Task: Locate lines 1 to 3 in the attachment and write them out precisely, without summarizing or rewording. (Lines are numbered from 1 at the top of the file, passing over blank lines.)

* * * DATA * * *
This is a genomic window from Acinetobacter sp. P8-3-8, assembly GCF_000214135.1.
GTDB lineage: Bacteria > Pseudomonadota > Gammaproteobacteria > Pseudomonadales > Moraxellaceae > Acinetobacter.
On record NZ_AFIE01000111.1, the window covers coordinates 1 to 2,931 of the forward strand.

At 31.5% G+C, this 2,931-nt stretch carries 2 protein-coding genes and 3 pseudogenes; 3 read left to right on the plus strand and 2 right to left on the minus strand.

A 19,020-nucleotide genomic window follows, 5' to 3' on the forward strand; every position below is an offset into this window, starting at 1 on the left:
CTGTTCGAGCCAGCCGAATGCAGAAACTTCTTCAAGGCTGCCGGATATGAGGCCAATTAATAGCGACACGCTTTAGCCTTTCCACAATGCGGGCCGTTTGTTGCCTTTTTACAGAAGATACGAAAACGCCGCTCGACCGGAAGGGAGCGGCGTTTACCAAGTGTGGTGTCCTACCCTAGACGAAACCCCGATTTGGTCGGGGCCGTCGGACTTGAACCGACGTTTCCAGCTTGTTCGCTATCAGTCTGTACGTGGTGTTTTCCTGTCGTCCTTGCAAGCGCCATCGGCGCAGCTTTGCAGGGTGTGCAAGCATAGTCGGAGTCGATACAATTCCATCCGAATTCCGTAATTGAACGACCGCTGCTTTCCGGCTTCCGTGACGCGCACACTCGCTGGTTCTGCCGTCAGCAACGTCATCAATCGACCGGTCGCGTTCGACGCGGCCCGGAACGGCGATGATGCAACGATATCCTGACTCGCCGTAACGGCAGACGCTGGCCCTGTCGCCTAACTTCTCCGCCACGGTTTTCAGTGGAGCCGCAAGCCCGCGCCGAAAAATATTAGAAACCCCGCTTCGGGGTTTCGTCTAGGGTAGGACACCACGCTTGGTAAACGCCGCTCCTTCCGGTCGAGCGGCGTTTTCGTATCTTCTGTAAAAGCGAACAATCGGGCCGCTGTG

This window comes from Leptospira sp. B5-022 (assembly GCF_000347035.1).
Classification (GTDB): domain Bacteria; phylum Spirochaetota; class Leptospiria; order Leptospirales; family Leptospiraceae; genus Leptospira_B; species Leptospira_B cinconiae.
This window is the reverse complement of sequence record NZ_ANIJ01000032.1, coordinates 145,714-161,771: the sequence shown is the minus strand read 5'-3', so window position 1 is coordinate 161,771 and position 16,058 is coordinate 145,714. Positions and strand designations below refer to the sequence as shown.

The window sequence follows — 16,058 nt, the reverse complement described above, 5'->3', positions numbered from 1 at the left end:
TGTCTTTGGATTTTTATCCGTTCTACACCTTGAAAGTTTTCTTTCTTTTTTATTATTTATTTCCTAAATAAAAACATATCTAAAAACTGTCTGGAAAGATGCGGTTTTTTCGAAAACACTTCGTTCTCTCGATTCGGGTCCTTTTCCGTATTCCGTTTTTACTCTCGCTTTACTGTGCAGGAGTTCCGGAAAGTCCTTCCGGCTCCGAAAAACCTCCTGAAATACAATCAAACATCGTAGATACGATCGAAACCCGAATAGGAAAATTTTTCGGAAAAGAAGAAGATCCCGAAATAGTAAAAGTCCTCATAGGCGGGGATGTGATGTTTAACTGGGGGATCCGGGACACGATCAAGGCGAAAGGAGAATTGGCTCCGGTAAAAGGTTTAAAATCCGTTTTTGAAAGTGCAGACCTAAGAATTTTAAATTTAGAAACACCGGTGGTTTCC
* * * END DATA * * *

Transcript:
This is a genomic window from Acinetobacter sp. P8-3-8, assembly GCF_000214135.1.
GTDB lineage: Bacteria > Pseudomonadota > Gammaproteobacteria > Pseudomonadales > Moraxellaceae > Acinetobacter.
On record NZ_AFIE01000111.1, the window covers coordinates 1 to 2,931 of the forward strand.